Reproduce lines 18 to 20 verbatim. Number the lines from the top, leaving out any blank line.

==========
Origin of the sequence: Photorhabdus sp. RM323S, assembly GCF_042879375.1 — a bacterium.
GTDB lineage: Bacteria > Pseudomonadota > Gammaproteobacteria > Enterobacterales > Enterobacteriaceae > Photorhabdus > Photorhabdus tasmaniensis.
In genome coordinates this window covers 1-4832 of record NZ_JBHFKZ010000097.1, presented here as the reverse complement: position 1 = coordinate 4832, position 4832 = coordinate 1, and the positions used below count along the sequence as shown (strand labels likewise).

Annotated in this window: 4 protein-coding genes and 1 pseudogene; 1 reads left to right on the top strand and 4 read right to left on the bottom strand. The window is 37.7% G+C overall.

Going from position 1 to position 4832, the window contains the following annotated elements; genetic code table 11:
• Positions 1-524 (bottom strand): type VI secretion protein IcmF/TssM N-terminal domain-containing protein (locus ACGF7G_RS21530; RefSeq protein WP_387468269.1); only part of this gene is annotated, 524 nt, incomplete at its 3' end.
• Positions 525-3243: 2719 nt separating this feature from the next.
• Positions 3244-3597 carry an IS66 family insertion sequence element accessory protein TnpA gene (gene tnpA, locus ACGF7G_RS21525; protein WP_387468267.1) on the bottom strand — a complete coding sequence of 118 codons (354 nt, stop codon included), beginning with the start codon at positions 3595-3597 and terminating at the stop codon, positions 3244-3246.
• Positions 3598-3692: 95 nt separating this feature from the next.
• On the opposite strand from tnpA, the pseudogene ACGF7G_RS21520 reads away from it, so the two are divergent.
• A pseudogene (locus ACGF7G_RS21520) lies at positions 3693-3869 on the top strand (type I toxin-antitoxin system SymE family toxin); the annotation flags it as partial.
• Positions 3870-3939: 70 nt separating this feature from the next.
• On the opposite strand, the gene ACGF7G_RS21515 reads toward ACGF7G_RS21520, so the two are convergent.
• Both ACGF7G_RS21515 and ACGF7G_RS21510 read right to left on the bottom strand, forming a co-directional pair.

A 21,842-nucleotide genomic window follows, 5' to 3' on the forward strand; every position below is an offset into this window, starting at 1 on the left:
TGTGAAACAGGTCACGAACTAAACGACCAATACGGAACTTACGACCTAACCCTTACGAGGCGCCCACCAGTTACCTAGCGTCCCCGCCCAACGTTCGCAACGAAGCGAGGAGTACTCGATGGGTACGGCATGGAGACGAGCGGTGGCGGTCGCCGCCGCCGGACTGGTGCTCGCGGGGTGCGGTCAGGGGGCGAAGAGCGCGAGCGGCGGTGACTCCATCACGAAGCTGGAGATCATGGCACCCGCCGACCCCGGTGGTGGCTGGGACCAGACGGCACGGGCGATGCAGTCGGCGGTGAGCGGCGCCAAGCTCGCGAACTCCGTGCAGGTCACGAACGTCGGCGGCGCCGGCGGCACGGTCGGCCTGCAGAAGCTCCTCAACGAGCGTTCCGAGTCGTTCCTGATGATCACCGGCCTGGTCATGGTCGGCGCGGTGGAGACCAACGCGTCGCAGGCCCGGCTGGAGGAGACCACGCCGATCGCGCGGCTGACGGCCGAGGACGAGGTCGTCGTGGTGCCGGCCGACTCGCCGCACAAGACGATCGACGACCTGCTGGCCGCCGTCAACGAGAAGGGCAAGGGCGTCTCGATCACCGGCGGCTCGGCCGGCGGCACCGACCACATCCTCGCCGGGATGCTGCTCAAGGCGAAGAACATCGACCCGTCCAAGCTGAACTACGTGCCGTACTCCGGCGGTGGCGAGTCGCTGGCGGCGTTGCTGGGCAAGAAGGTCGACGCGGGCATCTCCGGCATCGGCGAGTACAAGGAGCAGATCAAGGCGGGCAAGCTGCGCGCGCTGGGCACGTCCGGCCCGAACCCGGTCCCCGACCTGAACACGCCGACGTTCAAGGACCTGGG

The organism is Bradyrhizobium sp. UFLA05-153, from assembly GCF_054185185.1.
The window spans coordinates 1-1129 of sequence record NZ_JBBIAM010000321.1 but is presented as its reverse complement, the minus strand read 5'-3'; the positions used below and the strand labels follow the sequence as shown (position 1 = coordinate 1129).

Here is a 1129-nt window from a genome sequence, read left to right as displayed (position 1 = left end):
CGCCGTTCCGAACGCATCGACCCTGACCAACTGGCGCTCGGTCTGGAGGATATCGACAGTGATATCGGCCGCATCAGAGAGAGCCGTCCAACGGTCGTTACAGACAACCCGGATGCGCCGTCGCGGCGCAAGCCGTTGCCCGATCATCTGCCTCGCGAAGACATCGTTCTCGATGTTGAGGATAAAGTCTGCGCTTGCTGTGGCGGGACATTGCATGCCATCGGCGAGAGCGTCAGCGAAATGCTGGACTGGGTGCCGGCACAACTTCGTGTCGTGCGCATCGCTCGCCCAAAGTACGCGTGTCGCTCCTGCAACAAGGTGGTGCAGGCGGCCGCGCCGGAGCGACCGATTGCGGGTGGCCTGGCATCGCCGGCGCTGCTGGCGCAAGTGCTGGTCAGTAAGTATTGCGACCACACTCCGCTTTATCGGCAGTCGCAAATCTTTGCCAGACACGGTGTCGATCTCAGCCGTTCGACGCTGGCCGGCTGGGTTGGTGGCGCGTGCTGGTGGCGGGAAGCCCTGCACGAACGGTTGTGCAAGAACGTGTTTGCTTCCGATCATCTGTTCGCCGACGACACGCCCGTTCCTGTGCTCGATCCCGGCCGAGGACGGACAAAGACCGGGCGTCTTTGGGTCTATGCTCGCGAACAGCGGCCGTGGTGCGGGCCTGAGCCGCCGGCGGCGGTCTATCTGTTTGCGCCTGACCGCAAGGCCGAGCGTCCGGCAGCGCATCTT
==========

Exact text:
The window spans coordinates 1-1129 of sequence record NZ_JBBIAM010000321.1 but is presented as its reverse complement, the minus strand read 5'-3'; the positions used below and the strand labels follow the sequence as shown (position 1 = coordinate 1129).

Here is a 1129-nt window from a genome sequence, read left to right as displayed (position 1 = left end):
CGCCGTTCCGAACGCATCGACCCTGACCAACTGGCGCTCGGTCTGGAGGATATCGACAGTGATATCGGCCGCATCAGAGAGAGCCGTCCAACGGTCGTTACAGACAACCCGGATGCGCCGTCGCGGCGCAAGCCGTTGCCCGATCATCTGCCTCGCGAAGACATCGTTCTCGATGTTGAGGATAAAGTCTGCGCTTGCTGTGGCGGGACATTGCATGCCATCGGCGAGAGCGTCAGCGAAATGCTGGACTGGGTGCCGGCACAACTTCGTGTCGTGCGCATCGCTCGCCCAAAGTACGCGTGTCGCTCCTGCAACAAGGTGGTGCAGGCGGCCGCGCCGGAGCGACCGATTGCGGGTGGCCTGGCATCGCCGGCGCTGCTGGCGCAAGTGCTGGTCAGTAAGTATTGCGACCACACTCCGCTTTATCGGCAGTCGCAAATCTTTGCCAGACACGGTGTCGATCTCAGCCGTTCGACGCTGGCCGGCTGGGTTGGTGGCGCGTGCTGGTGGCGGGAAGCCCTGCACGAACGGTTGTGCAAGAACGTGTTTGCTTCCGATCATCTGTTCGCCGACGACACGCCCGTTCCTGTGCTCGATCCCGGCCGAGGACGGACAAAGACCGGGCGTCTTTGGGTCTATGCTCGCGAACAGCGGCCGTGGTGCGGGCCTGAGCCGCCGGCGGCGGTCTATCTGTTTGCGCCTGACCGCAAGGCCGAGCGTCCGGCAGCGCATCTT